Football fans gets fantastical this fall

SARAH SZIGETI

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Even the most loyal football fans often find themselves rooting for two teams during the NFL season.

Fantasy football is game of statistics where individuals create their own team based on players they draft.

The fantasy players must watch the games intently but also keep an eye on their players in their fantasy league. Unfortunately, with that can come a conflict of interest of who to root for when the player you need to help you win the fantasy matchup can also help defeat your home town team.

Players put together a team. One quarterback, two running backs, two wide receivers, one tight end, one kicker, and one defensive player make up their starting line, along with seven players that remain on the bench.

Leagues revolve around draft pick. Either from a random formula or their own design, each player gets a chance to pick who they want on their team. One the teams are drafted, each player, now with their own team, plays another team, one on one.

Mass communication senior Jerry Reese, and long-time New Orleans Saints fan, said that while the conflict arises, it is not at all a problem.

His quarterback plays for the Detroit Lions, and his lead running backs play for the Indianapolis Colts and the San Francisco 49ers.

Despite this, Reese said that on game day his rooting interests are clear.

“That confliction just doesn’t happen. The Saints winning is much more exciting to me than fantasy points,” Reese says.

Dan Babcock, economics junior, was born and raised in Boston and is an avid Patriots fan. Living in New Orleans, he still likes the Saints, but his starting quarterback plays for the Chicago Bears.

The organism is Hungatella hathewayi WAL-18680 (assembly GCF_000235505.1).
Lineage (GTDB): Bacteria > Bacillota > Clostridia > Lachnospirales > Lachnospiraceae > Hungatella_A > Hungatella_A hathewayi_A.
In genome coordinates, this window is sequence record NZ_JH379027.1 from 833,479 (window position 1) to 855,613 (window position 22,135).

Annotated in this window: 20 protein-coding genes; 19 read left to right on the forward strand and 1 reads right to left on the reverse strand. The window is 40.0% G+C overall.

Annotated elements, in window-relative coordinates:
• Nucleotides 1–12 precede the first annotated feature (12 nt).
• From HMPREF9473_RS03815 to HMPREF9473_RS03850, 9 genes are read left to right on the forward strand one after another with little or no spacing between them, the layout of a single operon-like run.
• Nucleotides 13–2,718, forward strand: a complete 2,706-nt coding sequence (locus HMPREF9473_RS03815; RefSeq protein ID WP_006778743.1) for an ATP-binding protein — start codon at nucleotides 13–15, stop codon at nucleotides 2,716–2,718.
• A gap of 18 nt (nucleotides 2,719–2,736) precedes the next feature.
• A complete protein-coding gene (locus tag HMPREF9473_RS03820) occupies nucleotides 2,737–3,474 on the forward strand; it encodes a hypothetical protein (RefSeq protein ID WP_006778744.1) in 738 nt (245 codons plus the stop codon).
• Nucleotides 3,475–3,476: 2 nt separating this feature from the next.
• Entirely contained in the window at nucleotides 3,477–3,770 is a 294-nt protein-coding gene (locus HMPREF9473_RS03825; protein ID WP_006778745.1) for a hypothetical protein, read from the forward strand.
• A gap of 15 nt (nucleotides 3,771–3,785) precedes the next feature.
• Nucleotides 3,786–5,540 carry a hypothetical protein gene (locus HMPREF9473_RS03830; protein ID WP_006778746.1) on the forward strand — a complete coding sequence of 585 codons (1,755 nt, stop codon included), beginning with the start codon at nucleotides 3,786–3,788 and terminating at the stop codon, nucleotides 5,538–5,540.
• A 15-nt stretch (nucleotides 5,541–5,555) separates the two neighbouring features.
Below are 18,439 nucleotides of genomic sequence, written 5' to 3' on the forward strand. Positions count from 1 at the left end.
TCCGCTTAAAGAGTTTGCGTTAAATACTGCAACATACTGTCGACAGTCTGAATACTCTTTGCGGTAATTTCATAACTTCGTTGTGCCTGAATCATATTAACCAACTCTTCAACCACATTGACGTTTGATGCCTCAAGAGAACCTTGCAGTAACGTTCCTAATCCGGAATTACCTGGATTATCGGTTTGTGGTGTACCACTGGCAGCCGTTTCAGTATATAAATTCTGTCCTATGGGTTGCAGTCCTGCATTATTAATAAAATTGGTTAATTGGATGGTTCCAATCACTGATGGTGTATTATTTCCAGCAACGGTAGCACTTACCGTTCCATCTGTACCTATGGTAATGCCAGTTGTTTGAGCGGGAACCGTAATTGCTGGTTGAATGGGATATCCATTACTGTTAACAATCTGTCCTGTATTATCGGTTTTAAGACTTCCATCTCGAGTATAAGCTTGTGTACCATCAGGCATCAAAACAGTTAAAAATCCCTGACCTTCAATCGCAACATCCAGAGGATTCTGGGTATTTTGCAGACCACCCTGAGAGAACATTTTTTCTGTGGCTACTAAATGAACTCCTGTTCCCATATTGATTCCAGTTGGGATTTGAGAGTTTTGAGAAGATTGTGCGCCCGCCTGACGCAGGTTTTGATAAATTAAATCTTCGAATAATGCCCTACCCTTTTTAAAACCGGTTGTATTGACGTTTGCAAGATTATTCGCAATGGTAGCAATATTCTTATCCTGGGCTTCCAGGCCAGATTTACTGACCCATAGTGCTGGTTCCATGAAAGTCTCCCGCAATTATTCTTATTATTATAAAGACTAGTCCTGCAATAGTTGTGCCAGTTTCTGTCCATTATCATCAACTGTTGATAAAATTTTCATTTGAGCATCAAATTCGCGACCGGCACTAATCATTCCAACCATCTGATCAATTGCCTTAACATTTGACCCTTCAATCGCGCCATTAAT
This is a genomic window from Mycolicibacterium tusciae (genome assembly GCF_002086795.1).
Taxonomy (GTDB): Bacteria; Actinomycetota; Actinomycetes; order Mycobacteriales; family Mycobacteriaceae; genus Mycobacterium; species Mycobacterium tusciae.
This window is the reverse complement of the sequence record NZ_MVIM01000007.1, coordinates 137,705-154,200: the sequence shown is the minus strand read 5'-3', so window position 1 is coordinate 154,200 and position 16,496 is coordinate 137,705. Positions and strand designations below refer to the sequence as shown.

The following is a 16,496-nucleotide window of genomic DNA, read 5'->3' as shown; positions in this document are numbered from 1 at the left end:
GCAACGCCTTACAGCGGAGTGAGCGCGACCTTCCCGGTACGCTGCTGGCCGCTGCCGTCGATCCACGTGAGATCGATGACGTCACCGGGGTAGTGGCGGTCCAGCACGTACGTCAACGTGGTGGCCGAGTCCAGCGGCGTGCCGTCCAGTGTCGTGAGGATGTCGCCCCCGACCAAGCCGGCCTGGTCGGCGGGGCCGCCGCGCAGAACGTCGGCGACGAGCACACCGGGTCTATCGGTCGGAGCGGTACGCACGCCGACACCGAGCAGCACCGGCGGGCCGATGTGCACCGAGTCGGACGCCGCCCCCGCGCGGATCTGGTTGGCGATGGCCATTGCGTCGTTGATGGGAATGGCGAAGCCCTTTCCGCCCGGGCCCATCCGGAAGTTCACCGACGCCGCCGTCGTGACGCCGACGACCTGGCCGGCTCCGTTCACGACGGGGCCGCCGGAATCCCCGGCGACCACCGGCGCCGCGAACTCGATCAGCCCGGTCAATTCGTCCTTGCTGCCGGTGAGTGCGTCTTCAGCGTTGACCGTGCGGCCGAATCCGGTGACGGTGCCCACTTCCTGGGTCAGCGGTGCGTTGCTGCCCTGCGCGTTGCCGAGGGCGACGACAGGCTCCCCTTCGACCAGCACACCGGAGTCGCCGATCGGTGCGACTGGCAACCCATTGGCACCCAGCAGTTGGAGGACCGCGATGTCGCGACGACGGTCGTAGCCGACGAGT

He doesn’t believe much of a conflict appears either. He said his ultimate goal is to have everyone he needs to take home the win.

“I want the Pats to win at all costs, but I want my players to score, even if they’re playing my team. I want the opposition to do poorly so both my players and the Pats win,” Babcock said.

Loyola Professor Ashley Howard was raised in Omaha, Neb., and never really developed any hometown connections to teams.

“I really have no loyalities, sometimes I see a special interest story on ESPN and I like something about a player so I draft them,” Howard said.

Howard said fantasy football is more of a connecting tool to her past. She plays in a 13 team league with friends from grad school.

“Now that we all have jobs and are scattered at different universities throughout the United States, this is actually what we used to keep in touch with one another,” Howard said.  

Sarah Sziegeti can be reached at [email protected]

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